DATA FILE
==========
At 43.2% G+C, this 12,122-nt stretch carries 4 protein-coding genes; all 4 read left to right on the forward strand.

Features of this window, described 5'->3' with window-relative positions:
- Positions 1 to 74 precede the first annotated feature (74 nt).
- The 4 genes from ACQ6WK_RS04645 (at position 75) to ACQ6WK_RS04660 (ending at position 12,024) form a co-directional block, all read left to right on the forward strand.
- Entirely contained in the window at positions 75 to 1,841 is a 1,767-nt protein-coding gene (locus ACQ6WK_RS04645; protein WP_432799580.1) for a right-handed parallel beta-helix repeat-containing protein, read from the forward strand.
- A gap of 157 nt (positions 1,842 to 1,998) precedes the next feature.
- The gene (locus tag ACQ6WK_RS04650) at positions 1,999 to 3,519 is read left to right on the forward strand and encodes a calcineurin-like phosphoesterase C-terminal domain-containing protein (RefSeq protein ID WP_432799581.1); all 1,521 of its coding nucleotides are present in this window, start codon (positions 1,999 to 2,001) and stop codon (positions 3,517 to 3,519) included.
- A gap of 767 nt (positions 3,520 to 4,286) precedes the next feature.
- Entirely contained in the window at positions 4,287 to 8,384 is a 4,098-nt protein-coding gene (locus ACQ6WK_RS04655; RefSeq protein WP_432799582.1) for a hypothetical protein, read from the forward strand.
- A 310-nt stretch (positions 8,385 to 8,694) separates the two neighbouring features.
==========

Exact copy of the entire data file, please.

At 43.2% G+C, this 12,122-nt stretch carries 4 protein-coding genes; all 4 read left to right on the forward strand.

Features of this window, described 5'->3' with window-relative positions:
- Positions 1 to 74 precede the first annotated feature (74 nt).
- The 4 genes from ACQ6WK_RS04645 (at position 75) to ACQ6WK_RS04660 (ending at position 12,024) form a co-directional block, all read left to right on the forward strand.
- Entirely contained in the window at positions 75 to 1,841 is a 1,767-nt protein-coding gene (locus ACQ6WK_RS04645; protein WP_432799580.1) for a right-handed parallel beta-helix repeat-containing protein, read from the forward strand.
- A gap of 157 nt (positions 1,842 to 1,998) precedes the next feature.
- The gene (locus tag ACQ6WK_RS04650) at positions 1,999 to 3,519 is read left to right on the forward strand and encodes a calcineurin-like phosphoesterase C-terminal domain-containing protein (RefSeq protein ID WP_432799581.1); all 1,521 of its coding nucleotides are present in this window, start codon (positions 1,999 to 2,001) and stop codon (positions 3,517 to 3,519) included.
- A gap of 767 nt (positions 3,520 to 4,286) precedes the next feature.
- Entirely contained in the window at positions 4,287 to 8,384 is a 4,098-nt protein-coding gene (locus ACQ6WK_RS04655; RefSeq protein WP_432799582.1) for a hypothetical protein, read from the forward strand.
- A 310-nt stretch (positions 8,385 to 8,694) separates the two neighbouring features.